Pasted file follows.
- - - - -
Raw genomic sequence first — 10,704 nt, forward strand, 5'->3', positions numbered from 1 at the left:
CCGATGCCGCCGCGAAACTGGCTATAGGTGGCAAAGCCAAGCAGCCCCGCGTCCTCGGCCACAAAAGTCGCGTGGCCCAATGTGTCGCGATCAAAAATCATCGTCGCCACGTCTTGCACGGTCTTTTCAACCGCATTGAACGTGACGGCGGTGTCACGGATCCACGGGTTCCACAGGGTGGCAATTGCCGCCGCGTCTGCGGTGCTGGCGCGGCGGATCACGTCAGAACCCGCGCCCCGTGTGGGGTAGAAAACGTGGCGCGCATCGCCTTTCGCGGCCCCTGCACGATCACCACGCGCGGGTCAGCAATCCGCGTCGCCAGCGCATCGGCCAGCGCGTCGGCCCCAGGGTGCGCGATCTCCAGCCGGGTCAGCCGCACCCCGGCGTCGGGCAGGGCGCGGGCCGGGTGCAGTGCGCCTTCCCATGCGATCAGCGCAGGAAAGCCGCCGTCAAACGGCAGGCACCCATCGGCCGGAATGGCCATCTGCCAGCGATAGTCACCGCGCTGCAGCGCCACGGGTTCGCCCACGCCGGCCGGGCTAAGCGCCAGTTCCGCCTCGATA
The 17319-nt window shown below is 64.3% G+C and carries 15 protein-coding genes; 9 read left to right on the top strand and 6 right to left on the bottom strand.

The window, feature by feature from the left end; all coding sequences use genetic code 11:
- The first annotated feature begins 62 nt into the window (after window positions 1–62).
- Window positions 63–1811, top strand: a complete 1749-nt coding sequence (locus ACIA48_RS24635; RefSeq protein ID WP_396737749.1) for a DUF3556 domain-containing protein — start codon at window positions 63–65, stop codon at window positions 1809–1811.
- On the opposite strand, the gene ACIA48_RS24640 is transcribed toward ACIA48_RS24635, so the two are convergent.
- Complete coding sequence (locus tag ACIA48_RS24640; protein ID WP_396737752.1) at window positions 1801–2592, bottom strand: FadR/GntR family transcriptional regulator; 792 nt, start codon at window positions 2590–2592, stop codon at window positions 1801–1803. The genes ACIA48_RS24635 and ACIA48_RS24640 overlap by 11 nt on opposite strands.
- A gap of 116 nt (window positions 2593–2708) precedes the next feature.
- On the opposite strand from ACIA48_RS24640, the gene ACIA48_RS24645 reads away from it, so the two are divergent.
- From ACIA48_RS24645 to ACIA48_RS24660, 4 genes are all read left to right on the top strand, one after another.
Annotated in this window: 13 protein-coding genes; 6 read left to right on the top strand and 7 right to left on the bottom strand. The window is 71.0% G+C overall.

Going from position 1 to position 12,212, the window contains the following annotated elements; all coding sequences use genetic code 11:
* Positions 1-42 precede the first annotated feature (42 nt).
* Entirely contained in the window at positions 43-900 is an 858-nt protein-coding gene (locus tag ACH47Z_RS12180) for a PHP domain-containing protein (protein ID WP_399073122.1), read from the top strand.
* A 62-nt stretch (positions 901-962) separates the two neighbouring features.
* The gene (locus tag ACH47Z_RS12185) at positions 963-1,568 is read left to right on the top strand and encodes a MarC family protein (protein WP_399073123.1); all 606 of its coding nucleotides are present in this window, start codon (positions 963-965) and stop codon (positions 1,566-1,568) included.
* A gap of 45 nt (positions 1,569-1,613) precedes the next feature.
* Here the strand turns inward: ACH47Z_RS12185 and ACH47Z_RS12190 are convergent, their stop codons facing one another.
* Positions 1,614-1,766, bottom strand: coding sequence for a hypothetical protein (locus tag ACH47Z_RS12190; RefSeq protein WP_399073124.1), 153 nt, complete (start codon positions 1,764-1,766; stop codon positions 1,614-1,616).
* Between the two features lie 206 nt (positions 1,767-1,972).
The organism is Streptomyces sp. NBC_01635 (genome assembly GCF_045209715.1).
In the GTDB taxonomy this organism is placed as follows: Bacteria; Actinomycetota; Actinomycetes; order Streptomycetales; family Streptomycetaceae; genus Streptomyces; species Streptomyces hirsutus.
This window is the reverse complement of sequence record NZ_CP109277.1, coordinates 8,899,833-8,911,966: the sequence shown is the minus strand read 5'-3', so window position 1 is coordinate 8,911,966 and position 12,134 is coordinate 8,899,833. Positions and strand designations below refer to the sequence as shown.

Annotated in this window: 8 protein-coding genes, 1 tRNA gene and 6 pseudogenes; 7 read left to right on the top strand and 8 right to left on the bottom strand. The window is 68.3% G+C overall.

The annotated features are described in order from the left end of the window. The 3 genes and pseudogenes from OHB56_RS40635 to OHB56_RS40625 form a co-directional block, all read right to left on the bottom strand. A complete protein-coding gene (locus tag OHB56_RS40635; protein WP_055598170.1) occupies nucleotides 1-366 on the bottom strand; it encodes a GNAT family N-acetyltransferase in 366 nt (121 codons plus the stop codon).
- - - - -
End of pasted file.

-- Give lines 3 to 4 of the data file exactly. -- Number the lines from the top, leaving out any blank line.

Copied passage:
The 17319-nt window shown below is 64.3% G+C and carries 15 protein-coding genes; 9 read left to right on the top strand and 6 right to left on the bottom strand.

The window, feature by feature from the left end; all coding sequences use genetic code 11: